If I were a sculptor, I would try to make a beautiful pattern in something — maybe a rock — that looked just like this piece of wood, and then watch to see if I fooled anyone into thinking the rock was wood.  Fun, huh?

If I were a sculptor, I would try to make a beautiful pattern in something — maybe a rock — that looked just like this piece of wood, and then watch to see if I fooled anyone into thinking the rock was wood.  Fun, huh?

Speaking of beautiful patterns, they don’t have to be complicated, you know.  Sometimes simple is best.

I just love the simplicity of this natural pattern in the rock.

I just love the simplicity of this natural pattern in the rock.

We saw the boulder at Joshua Tree National Park.

Maybe you can go to these places one day, and write me about the ordinary things you see that turn out to extraordinary, if you notice them as I did. I’m going to boast that no one appreciates what’s in view more than I do.

(Nona says that I shouldn’t boast, but, then, she also says I should always tell the truth.  In this case, how can I tell the truth about myself without boasting? I asked Papa about that, and he said, “Solbit, you’re on the horns of a dilemma.”  I pointed out that, actually, I was in his hand, not on any horns of any kind.  He just giggled.)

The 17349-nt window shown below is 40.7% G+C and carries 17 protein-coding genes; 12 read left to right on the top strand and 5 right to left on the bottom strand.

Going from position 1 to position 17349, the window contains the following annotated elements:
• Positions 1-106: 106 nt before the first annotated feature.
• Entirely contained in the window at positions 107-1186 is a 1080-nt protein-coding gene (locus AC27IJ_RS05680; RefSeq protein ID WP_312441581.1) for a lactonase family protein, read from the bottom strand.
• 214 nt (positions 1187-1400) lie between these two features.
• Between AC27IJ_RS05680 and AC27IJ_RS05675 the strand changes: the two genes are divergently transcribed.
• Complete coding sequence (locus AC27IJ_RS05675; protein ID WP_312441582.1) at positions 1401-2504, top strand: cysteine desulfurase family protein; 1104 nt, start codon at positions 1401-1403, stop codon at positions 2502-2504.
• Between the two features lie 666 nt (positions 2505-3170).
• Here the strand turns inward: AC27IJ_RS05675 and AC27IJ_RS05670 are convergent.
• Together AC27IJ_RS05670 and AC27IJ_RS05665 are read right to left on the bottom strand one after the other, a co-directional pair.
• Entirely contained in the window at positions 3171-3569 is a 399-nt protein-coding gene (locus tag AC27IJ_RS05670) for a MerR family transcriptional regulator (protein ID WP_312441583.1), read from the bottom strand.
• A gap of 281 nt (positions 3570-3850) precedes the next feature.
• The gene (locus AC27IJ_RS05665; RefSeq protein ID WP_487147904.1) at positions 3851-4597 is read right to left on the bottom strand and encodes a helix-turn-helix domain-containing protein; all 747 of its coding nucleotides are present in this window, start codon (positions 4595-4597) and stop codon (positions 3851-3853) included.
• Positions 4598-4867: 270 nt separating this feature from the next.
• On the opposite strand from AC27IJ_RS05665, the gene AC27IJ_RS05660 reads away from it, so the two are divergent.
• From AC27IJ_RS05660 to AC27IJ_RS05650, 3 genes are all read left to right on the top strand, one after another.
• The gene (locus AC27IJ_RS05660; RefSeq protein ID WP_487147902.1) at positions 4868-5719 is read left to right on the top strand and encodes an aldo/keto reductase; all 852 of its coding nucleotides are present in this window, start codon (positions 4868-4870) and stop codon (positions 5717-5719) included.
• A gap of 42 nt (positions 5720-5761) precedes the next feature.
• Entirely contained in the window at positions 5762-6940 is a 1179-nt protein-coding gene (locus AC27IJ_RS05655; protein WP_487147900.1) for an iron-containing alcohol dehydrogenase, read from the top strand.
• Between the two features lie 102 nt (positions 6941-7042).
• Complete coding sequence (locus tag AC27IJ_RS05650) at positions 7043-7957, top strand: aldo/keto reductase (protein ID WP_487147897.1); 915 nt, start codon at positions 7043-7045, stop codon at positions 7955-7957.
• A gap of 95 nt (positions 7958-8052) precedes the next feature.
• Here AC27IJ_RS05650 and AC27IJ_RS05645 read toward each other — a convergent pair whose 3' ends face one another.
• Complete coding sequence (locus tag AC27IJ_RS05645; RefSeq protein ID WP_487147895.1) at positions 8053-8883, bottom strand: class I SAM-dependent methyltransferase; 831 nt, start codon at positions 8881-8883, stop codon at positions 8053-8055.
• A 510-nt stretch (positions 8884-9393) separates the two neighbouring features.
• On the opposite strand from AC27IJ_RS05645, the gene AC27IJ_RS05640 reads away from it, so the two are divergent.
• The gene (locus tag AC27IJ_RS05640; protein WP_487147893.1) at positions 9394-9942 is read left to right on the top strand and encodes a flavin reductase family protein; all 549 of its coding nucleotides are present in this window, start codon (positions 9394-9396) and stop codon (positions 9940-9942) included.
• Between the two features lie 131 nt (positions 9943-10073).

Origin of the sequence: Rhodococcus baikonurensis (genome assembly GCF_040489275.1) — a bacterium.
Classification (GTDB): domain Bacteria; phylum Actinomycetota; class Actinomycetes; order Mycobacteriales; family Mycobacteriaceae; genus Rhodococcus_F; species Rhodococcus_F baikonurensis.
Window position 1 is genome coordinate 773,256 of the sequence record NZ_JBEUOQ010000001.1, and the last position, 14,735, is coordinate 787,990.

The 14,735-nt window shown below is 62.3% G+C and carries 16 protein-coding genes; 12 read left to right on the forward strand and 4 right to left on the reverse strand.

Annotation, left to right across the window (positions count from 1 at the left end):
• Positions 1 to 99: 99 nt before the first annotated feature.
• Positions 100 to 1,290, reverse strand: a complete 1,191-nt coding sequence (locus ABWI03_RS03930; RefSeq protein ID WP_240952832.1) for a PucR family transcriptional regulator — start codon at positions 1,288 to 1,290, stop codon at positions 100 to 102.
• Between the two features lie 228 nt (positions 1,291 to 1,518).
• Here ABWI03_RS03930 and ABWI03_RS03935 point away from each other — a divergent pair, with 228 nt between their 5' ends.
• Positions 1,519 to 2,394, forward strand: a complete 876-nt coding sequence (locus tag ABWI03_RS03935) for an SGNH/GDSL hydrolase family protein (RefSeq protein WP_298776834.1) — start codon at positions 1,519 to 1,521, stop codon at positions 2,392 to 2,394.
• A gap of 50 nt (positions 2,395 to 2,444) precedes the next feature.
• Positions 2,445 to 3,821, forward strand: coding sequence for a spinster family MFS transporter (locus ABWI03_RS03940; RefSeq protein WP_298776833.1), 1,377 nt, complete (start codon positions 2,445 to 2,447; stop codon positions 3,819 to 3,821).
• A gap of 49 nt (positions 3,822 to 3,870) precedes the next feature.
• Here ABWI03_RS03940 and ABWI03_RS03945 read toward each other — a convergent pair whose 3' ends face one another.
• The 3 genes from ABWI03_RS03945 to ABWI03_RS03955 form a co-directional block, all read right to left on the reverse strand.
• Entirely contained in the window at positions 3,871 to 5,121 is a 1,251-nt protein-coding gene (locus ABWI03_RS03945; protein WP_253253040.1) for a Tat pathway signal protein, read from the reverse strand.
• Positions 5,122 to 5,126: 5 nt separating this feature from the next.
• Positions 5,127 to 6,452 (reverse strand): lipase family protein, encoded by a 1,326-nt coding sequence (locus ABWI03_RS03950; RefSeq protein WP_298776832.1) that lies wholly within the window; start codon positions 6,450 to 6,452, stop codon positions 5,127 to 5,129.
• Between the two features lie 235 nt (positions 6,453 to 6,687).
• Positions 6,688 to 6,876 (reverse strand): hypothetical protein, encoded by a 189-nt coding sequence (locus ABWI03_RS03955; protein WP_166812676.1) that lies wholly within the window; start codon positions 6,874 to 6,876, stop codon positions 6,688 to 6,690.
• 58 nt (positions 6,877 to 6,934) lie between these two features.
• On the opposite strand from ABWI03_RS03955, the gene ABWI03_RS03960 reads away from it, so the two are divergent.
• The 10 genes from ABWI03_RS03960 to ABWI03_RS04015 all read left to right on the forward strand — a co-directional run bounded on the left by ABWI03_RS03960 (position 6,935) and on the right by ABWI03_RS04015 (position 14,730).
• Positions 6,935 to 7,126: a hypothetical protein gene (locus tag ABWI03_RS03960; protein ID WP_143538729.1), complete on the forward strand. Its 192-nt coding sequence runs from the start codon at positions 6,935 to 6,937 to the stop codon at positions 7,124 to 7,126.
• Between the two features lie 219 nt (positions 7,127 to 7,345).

Hey, by the time you get this letter, we should already be in South America!  I’ll try to write you from Ecuador.  Bye!

I’m your friend.

Love,

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Solbit

January 2016

*New reader? Get oriented below.

  • You may be asking yourself, “Who is Solbit?” Solbit is a fictional character, but she is a real plastic dinosaur, sent to us unsolicited in a package we ordered from Photojojo. So, she’s a plastic jurassic. Solbit is short for the four names given her by our grandchildren: Sparkle, Orangie, Lulu, Breakit. We tend to use her given names for when she’s been naughty. Thank you for visiting Tales of a Plastic Jurassic. Solbit likes company and hopes you’ll come back.
  • You can learn more about Solbit at her About page and in the earlier posts, “Solbit: How I Got My Name” and “Solbit: How I Got to Travel.”

Solbit Dragged Along In Search of Desert Greenery

Dear Nicalai,

Nona and Papa went hiking to see greenery in the desert here, but I knew that deserts aren’t green, so my goal was just to see the trees that are named for Uncle Joshua and find out what a Palm Oasis looks like.

Papa drove us to a place called Joshua Tree National Park. It is big. You can drive miles and miles in there. We stopped to hike at Barker Dam. That’s where I got up close to a Joshua Tree for the first time.

I have to disappoint you. The tree was named long before Uncle Joshua was even born, so they’re not named for him.